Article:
CRAIGNURE, ARGYLL & BUTE
Duart would not be the fine castle it is today had it not been for the determination and foresight of Sir Fitzroy Maclean, 14th Baronet and great-grandfather of the present clan chief. Sir Fitzroy was only a boy when he saw the ruined Duart Castle for the first time and reputedly uttered the words, ‘It is going to be my life’s ambition to restore the castle as a family home and headquarters of the clan.’ This he achieved, with the aid of Scottish architect Sir John Burnet, at the age of 76. Today, members of the Maclean Clan travel from all over the world to visit the ancestral home. Sir Fitzroy, a veteran of the Crimea, died a centenarian in 1936. Earliest records suggest that the castle dates from the mid-13th century, since when the Clan Maclean have endured a colourful and sometimes bloody existence on Mull. The castle today contains much memorabilia, including some horn snuffboxes and an 18th-century horn container for wig powder. The banqueting hall, where the walls are 23 feet thick in places, contains some family portraits and three regimental flags. The stateroom is furnished as it was for the honeymoon of Lord Maclean and his bride (parents of the present clan chief) during World War II.
Facilities – at a glance
Suitable for all child ages
- Parking onsite
- Opening Times: Open Apr, Sun-Thu 11-4; May-Oct, daily 10.30-5
Also in the area
About The area
Discover Argyll & Bute
This is a county that’s all about awe-inspiring landscapes and unique island cultures. Ex-Beatle Paul McCartney put the area on the map when he wrote Mull of Kintyre, recorded in 1977 with the local pipe band backing his group. Kintyre is a long, thin peninsula that points south from the mainland, sheltering the mouth of the Firth of Clyde from the open sea. It’s very nearly an island, with just a narrow isthmus connecting it with Knapdale, to the north.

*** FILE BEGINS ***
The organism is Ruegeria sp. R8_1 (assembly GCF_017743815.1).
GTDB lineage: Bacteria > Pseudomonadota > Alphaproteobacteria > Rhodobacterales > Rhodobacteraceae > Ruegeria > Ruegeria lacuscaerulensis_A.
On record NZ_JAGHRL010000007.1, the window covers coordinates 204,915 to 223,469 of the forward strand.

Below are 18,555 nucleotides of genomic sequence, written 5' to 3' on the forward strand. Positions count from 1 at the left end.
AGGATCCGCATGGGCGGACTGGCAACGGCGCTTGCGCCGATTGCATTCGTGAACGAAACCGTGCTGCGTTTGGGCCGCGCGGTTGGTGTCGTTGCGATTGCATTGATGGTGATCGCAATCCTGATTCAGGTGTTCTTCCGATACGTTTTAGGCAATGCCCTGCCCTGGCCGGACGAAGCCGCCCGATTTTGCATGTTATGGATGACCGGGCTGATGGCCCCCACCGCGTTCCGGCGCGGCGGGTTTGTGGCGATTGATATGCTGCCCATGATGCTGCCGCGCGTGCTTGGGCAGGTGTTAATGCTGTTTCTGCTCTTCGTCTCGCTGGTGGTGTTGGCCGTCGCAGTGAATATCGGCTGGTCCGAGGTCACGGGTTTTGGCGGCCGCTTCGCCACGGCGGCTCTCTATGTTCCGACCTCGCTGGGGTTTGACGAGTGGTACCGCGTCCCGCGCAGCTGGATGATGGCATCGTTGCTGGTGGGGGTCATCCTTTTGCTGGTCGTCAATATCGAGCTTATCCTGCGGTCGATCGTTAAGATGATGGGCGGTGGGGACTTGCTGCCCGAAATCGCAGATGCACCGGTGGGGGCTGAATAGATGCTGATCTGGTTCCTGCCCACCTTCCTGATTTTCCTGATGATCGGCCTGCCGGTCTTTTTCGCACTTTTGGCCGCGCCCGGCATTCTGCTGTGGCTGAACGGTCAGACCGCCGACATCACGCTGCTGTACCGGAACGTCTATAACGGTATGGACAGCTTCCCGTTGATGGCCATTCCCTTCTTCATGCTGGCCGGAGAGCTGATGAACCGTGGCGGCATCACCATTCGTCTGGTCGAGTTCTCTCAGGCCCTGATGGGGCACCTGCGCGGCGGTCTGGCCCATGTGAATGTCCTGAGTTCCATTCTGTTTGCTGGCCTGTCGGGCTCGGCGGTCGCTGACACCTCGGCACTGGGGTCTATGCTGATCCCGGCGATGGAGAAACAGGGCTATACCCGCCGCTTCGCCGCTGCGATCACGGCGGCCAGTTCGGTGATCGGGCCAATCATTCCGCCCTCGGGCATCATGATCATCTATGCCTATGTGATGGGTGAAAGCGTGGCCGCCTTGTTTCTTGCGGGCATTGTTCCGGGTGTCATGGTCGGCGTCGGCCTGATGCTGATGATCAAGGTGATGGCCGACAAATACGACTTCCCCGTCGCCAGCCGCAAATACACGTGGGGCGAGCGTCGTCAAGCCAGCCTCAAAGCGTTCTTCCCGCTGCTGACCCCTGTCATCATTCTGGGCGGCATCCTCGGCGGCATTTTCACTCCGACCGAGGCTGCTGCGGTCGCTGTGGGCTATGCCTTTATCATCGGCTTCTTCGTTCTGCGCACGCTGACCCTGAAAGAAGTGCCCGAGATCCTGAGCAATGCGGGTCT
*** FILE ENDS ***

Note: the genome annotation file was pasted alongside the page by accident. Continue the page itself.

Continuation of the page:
Tucked away at the end of the Firth of Clyde, Bute has been the holiday playground for generations of Glaswegians and is home to some of the finest golden beaches anywhere on the west coast. It may not boast the wild mountain grandeur of some of Scotland’s other islands, but Bute is blessed with swathes of heathery moorland and a range of low, fertile hills, perfect for walking and studying the local wildlife. Such is the variety of landscapes that make up this county.
To experience the sights and sounds of the area, visit Dunoon in late August for the Cowal Highland Gathering, when more than 150 pipe bands from all over the world compete for prestigious trophies.
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